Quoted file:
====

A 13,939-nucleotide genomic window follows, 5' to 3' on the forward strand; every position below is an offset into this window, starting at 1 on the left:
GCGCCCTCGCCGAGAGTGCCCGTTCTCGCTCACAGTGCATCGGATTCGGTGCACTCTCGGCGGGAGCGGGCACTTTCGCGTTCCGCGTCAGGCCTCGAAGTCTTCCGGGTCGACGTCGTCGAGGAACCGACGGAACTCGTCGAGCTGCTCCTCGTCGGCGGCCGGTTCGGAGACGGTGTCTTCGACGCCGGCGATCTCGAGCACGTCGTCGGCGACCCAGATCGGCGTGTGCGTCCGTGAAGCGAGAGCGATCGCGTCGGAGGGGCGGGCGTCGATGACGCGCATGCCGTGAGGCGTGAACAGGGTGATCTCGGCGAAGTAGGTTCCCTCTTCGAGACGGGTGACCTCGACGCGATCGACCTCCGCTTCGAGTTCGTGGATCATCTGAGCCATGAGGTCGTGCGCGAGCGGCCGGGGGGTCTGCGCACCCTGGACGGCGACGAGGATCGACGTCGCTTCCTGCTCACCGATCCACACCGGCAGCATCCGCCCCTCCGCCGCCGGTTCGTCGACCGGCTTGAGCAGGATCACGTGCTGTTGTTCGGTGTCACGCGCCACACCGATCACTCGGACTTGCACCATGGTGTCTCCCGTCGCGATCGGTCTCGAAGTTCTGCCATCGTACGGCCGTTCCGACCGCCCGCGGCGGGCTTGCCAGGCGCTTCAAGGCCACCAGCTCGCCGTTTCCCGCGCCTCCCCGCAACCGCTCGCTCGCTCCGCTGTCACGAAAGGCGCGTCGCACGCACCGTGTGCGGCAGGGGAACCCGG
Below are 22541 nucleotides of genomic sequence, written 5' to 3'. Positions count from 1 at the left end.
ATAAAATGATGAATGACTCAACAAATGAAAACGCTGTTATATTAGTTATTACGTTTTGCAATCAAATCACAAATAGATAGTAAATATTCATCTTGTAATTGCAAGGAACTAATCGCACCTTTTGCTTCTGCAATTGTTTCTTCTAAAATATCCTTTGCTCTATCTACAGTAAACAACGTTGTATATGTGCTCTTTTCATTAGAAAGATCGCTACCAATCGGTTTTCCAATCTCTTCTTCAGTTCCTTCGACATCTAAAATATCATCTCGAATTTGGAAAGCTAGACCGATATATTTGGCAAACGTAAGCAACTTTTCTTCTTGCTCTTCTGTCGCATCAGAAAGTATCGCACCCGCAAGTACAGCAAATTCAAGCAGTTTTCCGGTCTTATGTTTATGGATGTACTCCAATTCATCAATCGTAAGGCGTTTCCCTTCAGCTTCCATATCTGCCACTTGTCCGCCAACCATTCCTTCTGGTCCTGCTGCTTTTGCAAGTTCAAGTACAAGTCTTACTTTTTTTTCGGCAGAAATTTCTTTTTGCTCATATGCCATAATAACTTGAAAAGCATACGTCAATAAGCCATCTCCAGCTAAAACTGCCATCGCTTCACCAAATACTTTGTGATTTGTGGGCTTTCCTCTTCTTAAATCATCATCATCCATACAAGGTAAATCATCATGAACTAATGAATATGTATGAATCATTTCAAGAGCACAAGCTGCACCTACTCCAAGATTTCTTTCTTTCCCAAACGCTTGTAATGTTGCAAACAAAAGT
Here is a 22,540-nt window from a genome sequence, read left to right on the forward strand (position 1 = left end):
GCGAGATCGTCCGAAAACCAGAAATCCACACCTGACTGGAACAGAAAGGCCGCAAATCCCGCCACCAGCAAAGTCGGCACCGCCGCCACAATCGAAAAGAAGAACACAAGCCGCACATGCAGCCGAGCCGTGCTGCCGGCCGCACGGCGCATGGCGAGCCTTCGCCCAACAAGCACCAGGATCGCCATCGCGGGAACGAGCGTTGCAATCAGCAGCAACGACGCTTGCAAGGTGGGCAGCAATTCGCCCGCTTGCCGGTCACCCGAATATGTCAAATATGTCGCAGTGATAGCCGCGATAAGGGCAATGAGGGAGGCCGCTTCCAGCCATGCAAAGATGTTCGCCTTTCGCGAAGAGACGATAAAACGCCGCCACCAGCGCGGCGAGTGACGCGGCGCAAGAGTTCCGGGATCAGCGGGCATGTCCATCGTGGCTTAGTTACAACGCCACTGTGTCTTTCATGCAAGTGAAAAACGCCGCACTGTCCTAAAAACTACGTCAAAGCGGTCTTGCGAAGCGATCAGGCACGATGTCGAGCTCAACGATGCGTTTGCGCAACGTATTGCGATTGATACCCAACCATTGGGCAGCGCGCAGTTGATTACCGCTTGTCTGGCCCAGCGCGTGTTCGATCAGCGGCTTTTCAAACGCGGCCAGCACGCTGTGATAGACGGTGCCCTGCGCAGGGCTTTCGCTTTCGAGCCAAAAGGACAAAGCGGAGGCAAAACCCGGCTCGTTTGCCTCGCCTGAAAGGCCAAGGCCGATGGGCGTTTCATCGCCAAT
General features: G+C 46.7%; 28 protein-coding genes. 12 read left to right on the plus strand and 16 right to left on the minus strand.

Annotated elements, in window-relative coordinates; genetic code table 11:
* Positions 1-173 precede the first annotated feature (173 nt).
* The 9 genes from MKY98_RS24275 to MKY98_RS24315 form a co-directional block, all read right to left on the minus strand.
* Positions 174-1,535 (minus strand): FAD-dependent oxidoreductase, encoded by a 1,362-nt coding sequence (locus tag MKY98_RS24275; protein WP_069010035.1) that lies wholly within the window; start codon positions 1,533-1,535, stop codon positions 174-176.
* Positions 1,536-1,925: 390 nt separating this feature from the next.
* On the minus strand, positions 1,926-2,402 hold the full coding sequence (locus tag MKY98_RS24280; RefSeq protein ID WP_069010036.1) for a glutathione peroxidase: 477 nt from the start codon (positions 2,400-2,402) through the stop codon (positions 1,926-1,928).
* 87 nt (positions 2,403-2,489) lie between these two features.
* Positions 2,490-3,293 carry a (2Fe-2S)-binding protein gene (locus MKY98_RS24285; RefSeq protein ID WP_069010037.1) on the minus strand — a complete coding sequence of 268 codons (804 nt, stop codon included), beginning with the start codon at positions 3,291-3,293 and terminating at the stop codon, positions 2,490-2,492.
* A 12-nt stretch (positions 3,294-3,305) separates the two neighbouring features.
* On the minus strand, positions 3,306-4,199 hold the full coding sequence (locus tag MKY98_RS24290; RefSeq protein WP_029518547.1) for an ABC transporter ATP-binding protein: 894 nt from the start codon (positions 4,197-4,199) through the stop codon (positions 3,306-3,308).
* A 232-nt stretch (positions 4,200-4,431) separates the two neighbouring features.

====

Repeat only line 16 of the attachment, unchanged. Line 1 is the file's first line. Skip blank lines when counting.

* A 12-nt stretch (positions 3,294-3,305) separates the two neighbouring features.